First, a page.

According to research in the World Journal of Men’s Health, aging slows down resting metabolism, resulting in physiological and functional impairments (8) (15). It is also related to alterations in body composition, including reduced skeletal muscle mass and increased body fat that may make you look older than your actual age. You, therefore, need to find a way to deal with excess weight since losing weight after 70 years not only makes you look younger and feel stronger, but also prevents weight-related issues such as obesity, which is associated with several health problems, including hypertension, cancer, hyperlipidemia, osteoarthritis, diabetes, sleep apnea, and cognitive dysfunction (19).
While old age comes as a blessing, there are several reasons to monitor your weight and keep as healthy as possible. Physical activity and proper dieting are the most commonly recommended weight management methods and should be combined for best results. For instance, your trainer may try to teach you how to lose weight at 70 by exercising alone and not mention appropriate foods to consume or those to avoid. Similarly, a dietician may not be able to show you how to build an age-appropriate exercise routine. These two weight management methods are two sides of the same coin. Diet and exercise must also be centered around the patient’s needs to work effectively.
Is losing weight after 70 unhealthy? Not always. Too much weight can be unhealthy as it is a risk to your health, which means you should engage in an activity that reduces it to a manageable level.
Comprehensive Guide On Losing Weight After 70 Years
Is losing weight after 70 years too late? No. It is never too late to lose excess weight. It may be more difficult to lose a considerable amount of weight because naturally, hormones and metabolic rate will have slowed down, but it is not impossible to shed a reasonable amount of extra pounds. One research study shows that the population of aging people in the U.S. is expected to be more than double by 2050, and that there will also be a high prevalence of those who are both elderly and obese (9). You can slowly incorporate a healthy lifestyle to avoid being overweight in the future, but if you are already 70, you may not have so much time, so begin your weight loss journey today.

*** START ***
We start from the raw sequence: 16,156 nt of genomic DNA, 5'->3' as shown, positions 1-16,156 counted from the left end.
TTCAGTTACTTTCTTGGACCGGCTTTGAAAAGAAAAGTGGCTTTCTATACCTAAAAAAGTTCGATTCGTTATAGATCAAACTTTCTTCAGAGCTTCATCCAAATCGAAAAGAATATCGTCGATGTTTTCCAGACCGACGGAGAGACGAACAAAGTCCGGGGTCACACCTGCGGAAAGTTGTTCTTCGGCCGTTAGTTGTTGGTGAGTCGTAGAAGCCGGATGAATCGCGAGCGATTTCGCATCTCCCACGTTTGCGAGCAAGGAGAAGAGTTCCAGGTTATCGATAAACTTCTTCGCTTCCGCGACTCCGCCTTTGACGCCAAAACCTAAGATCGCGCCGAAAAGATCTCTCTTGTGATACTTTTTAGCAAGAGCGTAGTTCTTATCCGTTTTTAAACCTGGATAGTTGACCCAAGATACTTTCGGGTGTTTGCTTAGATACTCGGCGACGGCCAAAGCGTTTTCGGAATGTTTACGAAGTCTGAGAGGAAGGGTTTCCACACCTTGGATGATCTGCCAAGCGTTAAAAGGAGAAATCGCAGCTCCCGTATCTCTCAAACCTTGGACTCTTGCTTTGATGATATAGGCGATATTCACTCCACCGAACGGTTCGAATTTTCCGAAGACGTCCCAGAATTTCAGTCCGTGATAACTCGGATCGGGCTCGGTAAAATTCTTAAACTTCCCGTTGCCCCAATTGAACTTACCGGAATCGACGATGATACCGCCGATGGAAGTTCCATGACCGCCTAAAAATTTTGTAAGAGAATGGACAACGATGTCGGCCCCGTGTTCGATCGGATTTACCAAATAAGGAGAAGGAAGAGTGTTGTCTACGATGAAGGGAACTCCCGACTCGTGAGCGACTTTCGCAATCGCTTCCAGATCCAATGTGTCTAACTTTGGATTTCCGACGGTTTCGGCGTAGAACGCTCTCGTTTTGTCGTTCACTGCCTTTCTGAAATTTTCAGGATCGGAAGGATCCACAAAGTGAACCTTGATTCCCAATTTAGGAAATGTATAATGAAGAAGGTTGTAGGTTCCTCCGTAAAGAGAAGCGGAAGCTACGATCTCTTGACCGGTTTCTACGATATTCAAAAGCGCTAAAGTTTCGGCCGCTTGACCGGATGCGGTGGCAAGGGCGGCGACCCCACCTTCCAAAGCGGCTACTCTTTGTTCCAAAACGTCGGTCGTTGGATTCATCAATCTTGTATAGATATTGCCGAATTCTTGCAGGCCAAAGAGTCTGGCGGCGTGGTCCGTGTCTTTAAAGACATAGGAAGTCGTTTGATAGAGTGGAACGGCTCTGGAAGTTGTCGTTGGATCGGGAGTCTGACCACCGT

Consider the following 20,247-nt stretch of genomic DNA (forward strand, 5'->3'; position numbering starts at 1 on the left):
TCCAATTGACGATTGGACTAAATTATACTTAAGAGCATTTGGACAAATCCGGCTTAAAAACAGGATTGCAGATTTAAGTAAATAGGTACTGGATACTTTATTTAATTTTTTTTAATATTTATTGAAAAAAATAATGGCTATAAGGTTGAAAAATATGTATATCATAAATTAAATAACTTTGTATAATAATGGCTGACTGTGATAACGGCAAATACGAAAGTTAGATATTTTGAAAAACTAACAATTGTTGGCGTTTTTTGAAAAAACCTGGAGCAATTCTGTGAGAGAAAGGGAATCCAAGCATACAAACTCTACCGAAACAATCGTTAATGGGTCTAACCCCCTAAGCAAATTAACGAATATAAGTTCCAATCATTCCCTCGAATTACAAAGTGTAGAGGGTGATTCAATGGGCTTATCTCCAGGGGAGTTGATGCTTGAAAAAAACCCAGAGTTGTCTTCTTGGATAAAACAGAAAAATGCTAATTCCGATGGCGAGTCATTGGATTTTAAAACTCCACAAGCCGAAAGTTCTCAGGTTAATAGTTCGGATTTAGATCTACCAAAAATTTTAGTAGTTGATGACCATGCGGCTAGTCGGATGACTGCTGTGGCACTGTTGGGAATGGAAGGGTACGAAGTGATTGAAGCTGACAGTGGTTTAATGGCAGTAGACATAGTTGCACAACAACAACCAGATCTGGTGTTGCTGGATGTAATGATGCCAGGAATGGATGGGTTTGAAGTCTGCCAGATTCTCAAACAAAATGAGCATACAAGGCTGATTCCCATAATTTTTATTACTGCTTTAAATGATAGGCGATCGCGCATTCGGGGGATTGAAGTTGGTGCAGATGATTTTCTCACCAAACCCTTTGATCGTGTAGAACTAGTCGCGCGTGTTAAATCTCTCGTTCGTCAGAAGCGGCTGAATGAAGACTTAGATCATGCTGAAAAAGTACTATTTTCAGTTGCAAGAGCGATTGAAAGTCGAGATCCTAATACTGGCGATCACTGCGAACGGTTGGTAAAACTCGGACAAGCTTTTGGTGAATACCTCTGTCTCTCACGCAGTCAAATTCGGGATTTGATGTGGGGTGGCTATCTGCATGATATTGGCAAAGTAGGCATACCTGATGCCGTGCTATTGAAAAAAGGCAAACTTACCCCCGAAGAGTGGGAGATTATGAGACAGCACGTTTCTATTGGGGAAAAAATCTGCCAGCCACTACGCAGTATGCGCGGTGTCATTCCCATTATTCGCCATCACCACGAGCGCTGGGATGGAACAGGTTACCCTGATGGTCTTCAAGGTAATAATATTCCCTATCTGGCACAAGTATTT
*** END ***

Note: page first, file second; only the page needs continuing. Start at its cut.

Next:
Although losing weight after 70 years old may be difficult, living a healthy lifestyle may increase your range of longevity by reducing excess fat in your body. A recent study on JAMA Network Open reveals that getting into a weight loss program early in adulthood may lead to a 50% reduction in the subsequent risk of early death (2). With that said, what is the best way to lose weight at 70?
Healthy Habits To Lose Weight After 70
In old age, weight gain occurs due to several reasons other than aging. For instance, lifestyle, eating habits, and lack of physical activity may cause you to add more pounds, so you have to cut out these habits for a healthier life. Have a workout routine and diet plan that is best suited to your needs, bearing in mind that your body is not the same as it was when you were younger. As you grow older, your bones and muscles are more delicate; therefore, too much weight loss, extreme exercise, and weight loss diets may not be the best way to lose weight for women and men over 70.
Dieting In Your 70s
Bad eating habits are one of the most common causes of weight gain at all ages. Generally, people need to reduce calories every day to lose weight. The best diet for women and men trying to lose weight at 70 differs from that of the youths because as one grows older, the metabolism reduces, partly due to a significant drop in levels of testosterone human growth hormone (HGH) – which is responsible for a drastic loss of muscle mass (15). Secondly, you may have more time to eat in your old age as compared to youthful years, where most days were spent around sports, exercise, jobs, traveling, and activities. Here are some food-related changes that you can consider making:
Calculate Your Daily Caloric Needs
Calories are at the center of every weight loss plan. To get started with dieting, you need to understand what your body needs to function normally and what you need to maintain and lose weight. Remember, as you grow older, you need fewer calories because your body becomes less active, and your basal metabolic rate gradually drops (8).